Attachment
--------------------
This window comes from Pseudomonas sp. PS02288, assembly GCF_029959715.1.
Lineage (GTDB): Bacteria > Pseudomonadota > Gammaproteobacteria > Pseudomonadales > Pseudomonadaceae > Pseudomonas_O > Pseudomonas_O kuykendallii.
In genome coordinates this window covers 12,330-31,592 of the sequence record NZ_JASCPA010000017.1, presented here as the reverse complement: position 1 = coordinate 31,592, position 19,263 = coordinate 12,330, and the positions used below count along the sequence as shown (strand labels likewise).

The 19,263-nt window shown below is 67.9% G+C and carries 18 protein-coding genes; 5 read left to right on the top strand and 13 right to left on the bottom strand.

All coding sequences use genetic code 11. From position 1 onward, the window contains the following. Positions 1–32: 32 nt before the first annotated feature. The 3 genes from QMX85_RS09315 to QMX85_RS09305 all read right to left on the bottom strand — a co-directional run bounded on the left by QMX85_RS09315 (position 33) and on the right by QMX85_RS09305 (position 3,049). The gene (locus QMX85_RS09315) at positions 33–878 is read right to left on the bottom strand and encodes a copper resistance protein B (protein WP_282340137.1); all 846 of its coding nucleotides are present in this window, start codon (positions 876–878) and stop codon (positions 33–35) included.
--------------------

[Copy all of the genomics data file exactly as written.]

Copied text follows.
This window comes from Pseudomonas sp. PS02288, assembly GCF_029959715.1.
Lineage (GTDB): Bacteria > Pseudomonadota > Gammaproteobacteria > Pseudomonadales > Pseudomonadaceae > Pseudomonas_O > Pseudomonas_O kuykendallii.
In genome coordinates this window covers 12,330-31,592 of the sequence record NZ_JASCPA010000017.1, presented here as the reverse complement: position 1 = coordinate 31,592, position 19,263 = coordinate 12,330, and the positions used below count along the sequence as shown (strand labels likewise).

The 19,263-nt window shown below is 67.9% G+C and carries 18 protein-coding genes; 5 read left to right on the top strand and 13 right to left on the bottom strand.

All coding sequences use genetic code 11. From position 1 onward, the window contains the following. Positions 1–32: 32 nt before the first annotated feature. The 3 genes from QMX85_RS09315 to QMX85_RS09305 all read right to left on the bottom strand — a co-directional run bounded on the left by QMX85_RS09315 (position 33) and on the right by QMX85_RS09305 (position 3,049). The gene (locus QMX85_RS09315) at positions 33–878 is read right to left on the bottom strand and encodes a copper resistance protein B (protein WP_282340137.1); all 846 of its coding nucleotides are present in this window, start codon (positions 876–878) and stop codon (positions 33–35) included.